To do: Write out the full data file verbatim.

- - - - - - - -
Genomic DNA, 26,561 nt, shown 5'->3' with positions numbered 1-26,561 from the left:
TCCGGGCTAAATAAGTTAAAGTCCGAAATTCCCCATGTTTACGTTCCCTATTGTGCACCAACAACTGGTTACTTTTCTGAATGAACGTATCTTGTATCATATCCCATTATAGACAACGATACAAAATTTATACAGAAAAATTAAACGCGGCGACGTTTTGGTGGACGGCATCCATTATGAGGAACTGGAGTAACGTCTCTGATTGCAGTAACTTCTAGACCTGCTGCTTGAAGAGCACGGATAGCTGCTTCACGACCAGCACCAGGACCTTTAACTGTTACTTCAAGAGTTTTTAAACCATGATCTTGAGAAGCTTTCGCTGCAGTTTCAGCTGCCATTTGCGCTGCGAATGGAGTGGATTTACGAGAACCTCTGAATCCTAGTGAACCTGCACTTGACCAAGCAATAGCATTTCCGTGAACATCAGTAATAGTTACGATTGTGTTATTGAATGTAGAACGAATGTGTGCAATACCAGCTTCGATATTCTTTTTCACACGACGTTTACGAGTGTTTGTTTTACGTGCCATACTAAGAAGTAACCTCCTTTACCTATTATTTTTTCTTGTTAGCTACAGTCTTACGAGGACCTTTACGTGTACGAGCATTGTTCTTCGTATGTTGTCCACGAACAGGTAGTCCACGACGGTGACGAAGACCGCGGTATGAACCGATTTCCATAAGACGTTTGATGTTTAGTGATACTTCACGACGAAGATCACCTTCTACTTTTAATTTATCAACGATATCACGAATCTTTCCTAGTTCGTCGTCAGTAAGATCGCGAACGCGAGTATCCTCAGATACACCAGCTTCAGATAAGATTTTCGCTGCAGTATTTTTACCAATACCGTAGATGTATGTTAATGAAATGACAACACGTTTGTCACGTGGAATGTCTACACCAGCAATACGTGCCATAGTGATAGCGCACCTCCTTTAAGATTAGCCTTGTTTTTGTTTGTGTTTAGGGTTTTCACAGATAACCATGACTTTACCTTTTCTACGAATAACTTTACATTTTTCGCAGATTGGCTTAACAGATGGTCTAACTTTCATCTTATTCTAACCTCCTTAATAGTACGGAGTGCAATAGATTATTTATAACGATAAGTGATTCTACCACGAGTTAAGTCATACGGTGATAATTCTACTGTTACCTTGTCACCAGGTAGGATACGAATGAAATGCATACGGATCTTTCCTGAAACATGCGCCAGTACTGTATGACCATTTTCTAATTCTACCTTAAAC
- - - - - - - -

Genomic DNA, 26,561 nt, shown 5'->3' with positions numbered 1-26,561 from the left:
TCCGGGCTAAATAAGTTAAAGTCCGAAATTCCCCATGTTTACGTTCCCTATTGTGCACCAACAACTGGTTACTTTTCTGAATGAACGTATCTTGTATCATATCCCATTATAGACAACGATACAAAATTTATACAGAAAAATTAAACGCGGCGACGTTTTGGTGGACGGCATCCATTATGAGGAACTGGAGTAACGTCTCTGATTGCAGTAACTTCTAGACCTGCTGCTTGAAGAGCACGGATAGCTGCTTCACGACCAGCACCAGGACCTTTAACTGTTACTTCAAGAGTTTTTAAACCATGATCTTGAGAAGCTTTCGCTGCAGTTTCAGCTGCCATTTGCGCTGCGAATGGAGTGGATTTACGAGAACCTCTGAATCCTAGTGAACCTGCACTTGACCAAGCAATAGCATTTCCGTGAACATCAGTAATAGTTACGATTGTGTTATTGAATGTAGAACGAATGTGTGCAATACCAGCTTCGATATTCTTTTTCACACGACGTTTACGAGTGTTTGTTTTACGTGCCATACTAAGAAGTAACCTCCTTTACCTATTATTTTTTCTTGTTAGCTACAGTCTTACGAGGACCTTTACGTGTACGAGCATTGTTCTTCGTATGTTGTCCACGAACAGGTAGTCCACGACGGTGACGAAGACCGCGGTATGAACCGATTTCCATAAGACGTTTGATGTTTAGTGATACTTCACGACGAAGATCACCTTCTACTTTTAATTTATCAACGATATCACGAATCTTTCCTAGTTCGTCGTCAGTAAGATCGCGAACGCGAGTATCCTCAGATACACCAGCTTCAGATAAGATTTTCGCTGCAGTATTTTTACCAATACCGTAGATGTATGTTAATGAAATGACAACACGTTTGTCACGTGGAATGTCTACACCAGCAATACGTGCCATAGTGATAGCGCACCTCCTTTAAGATTAGCCTTGTTTTTGTTTGTGTTTAGGGTTTTCACAGATAACCATGACTTTACCTTTTCTACGAATAACTTTACATTTTTCGCAGATTGGCTTAACAGATGGTCTAACTTTCATCTTATTCTAACCTCCTTAATAGTACGGAGTGCAATAGATTATTTATAACGATAAGTGATTCTACCACGAGTTAAGTCATACGGTGATAATTCTACTGTTACCTTGTCACCAGGTAGGATACGAATGAAATGCATACGGATCTTTCCTGAAACATGCGCCAGTACTGTATGACCATTTTCTAATTCTACCTTAAAC